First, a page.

The Peace Making Church
By Curtis Heffelfinger
Our Best and Nothing Less
Most of us do not just bump into greatness every day. I will never forget one of the rare times I literally did. It happened on a Saturday afternoon at the Norfolk airport. Late for a flight, I hurried into the check-in line. In my haste, I nearly bounced off the 6ʹ7ʺ figure waiting his turn in front of me. As he did a 180 to see who had gotten too close for comfort, I immediately began to beg forgiveness for my clumsiness. But I stopped mid-apology when it dawned on me that I was having a close encounter of the celebrity kind. “Hey, Dr. J!,” I said. That’s right. I stood face-to-face—or face-to-chest, I should say—with the Julius Erving, NBA legend and Hall of Famer, otherwise known in basketball lore as “The Doctor.”
“Hello,” he replied, smiling warmly. I proceeded to tell him what a huge fan I was. Now, those of you with admiration for other pro-ball greats and affinity for their teams, please indulge me for a bit. Born and raised in southeast Pennsylvania, I waited a long time for the 76ers to win an NBA title. So when my team finally broke through with a four-game sweep of the perennial champion LA Lakers in the 1982–83 season, I couldn’t have been more thrilled. Now, I know the good doctor didn’t do it all by himself. A gifted cast of teammates contributed to the success of that memorable season. But few basketball aficionados would dispute that Julius Erving led the way to the only Larry O’Brien trophy in Philadelphia history. I wanted Dr. J to know just how grateful I was to him for making that possible. I scored his autograph (for my sons, of course), and off we went to the gate. I could hardly believe what had just happened.
No doubt about it, I credit Julius Erving for his extraordinary contribution to my team’s place in the NBA record books. But the man commands my admiration and that of many others for another reason, a more compelling one, at least in terms of what I do for a living. They called Julius Erving “Dr. J,” or “The Doctor,” for good reason. Any basketball lover from that generation knows why. All you had to do was watch him “operate” on the court. From his patented finger-roll touch to his soaring flight from the top of the key to throwing down a thunderous dunk, Number 6 made folks gasp with awe by the way he performed round-ball surgery on his opponents. Whether history’s best or not (I too have heard of Michael Jordan, Magic Johnson, Larry Bird, LeBron James, and Steph Curry, just to name a few), Dr. J belongs in the category of all-time greats who did it better than most and belong to a league apart from the rest.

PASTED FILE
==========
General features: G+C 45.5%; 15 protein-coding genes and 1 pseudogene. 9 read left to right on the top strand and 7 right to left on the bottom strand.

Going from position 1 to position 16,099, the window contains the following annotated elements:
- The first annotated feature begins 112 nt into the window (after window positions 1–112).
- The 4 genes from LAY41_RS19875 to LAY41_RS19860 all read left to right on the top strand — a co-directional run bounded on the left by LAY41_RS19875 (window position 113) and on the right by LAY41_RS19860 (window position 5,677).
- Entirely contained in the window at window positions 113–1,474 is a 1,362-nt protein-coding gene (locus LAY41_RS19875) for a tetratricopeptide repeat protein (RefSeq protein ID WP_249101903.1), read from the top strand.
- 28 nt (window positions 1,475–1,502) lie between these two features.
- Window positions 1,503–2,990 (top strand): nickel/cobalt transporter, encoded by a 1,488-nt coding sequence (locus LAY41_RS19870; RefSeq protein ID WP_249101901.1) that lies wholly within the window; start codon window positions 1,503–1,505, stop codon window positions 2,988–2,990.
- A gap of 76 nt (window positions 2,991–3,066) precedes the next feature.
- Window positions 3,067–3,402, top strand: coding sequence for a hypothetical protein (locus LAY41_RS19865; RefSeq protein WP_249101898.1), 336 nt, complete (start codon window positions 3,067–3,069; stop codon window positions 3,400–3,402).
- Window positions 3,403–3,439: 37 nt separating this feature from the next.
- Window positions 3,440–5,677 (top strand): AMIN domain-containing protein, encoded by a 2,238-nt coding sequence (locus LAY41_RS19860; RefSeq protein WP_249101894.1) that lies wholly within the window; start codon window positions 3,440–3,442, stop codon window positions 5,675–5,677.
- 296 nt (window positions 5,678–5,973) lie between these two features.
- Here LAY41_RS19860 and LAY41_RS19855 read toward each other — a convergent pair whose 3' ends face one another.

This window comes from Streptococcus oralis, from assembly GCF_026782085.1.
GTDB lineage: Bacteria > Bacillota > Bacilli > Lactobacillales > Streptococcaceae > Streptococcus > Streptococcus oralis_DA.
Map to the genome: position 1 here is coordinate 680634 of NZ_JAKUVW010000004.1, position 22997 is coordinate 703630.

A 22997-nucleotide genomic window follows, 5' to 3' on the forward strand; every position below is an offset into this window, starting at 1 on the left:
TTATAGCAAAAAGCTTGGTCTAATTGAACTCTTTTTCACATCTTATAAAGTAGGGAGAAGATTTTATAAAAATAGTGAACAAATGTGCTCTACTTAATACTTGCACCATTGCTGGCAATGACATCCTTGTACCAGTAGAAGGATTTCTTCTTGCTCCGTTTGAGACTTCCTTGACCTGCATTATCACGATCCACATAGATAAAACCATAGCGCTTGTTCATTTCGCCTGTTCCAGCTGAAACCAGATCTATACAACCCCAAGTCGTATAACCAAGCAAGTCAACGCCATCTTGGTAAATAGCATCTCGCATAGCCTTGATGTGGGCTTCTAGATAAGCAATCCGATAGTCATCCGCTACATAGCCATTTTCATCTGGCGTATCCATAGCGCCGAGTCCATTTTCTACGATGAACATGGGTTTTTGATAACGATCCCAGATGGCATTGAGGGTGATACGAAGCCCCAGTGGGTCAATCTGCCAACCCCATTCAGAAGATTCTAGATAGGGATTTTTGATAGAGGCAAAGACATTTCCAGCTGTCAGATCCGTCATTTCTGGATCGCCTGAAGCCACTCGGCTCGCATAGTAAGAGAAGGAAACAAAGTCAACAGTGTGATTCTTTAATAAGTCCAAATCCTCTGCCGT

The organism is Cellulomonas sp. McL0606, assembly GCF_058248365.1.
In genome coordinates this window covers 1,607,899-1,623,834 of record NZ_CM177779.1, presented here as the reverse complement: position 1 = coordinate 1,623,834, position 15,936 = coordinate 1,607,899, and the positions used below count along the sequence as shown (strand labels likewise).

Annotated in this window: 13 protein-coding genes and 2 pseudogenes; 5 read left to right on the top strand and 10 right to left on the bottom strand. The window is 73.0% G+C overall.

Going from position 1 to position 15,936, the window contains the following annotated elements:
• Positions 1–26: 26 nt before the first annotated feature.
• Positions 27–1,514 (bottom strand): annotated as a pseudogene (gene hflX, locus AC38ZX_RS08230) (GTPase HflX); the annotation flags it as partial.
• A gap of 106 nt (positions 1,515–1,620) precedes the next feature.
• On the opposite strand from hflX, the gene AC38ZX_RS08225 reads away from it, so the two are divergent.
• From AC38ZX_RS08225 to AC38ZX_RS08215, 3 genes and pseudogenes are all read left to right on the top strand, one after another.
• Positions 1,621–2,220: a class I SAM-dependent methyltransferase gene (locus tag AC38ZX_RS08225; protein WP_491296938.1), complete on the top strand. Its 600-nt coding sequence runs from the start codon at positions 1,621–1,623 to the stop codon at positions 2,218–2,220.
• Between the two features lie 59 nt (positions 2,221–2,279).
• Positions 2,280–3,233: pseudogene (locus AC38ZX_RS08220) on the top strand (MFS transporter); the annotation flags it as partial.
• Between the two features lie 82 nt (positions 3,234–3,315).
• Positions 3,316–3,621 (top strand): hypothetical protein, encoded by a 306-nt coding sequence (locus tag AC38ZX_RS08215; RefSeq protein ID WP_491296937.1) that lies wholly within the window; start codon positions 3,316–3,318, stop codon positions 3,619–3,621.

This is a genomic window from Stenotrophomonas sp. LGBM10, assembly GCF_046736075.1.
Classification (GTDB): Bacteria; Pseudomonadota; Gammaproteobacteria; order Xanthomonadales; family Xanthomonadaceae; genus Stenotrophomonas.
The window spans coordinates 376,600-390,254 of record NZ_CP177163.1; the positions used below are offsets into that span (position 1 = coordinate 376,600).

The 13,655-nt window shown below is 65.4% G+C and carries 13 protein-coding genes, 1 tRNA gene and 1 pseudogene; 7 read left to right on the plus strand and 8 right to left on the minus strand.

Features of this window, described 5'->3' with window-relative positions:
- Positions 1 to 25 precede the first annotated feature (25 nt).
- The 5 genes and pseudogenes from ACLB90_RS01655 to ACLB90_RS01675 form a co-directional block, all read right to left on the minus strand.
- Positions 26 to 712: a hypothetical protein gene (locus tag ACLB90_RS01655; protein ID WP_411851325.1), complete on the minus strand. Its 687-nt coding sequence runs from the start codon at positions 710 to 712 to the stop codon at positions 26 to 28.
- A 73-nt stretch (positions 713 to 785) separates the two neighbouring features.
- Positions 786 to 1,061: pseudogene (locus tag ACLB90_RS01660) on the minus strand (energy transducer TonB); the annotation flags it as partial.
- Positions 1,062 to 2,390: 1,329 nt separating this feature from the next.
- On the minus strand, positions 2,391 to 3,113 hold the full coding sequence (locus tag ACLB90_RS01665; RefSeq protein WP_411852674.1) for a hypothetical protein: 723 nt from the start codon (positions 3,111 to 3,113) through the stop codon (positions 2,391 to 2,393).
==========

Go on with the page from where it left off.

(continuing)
Now, nobody cares in the least how well I do or do not perform on a basketball court. That’s a good thing. I have never been much of an athlete. But every member of my church cares greatly about how I do in the pulpit as their lead pastor. My job description in that role at Orlando Grace Church includes a number of responsibilities, but none more important than preaching God’s Word every Sunday. It matters greatly to me that I approach my vocation as a teacher of the Bible for God’s people with something of the devotion and excellence exhibited by the likes of an All-Star athlete in his vocation.
Furthermore, I really don’t have any choice in the matter. I’ve got to go hard after excellence in my realm for multiple reasons. The apostle Paul spelled out the most obvious of those in 2 Timothy 2:15. Speaking to his young pastoral protégé serving the church at Ephesus, he urged: “Do your best to present yourself to God as one approved, a worker who has no need to be ashamed, rightly handling the word of truth.” Do your best. Here’s how this pastor feels the weight of those words every time he reads them:
“Hold nothing back. Give your all. Study hard. Wrestle with the text. Spend the time. Labor super well. Pay the price in blood, sweat, and tears during sermon prep to ensure you get the meaning spot-on. Be the best you can be at this preaching thing. After all, ultimately it’s God’s ‘Well done, good and faithful servant’ approval you seek to receive more than anything else. Or it should be. No way you want to cut corners here as a pastor, that’s for sure. Shame on you if you do!”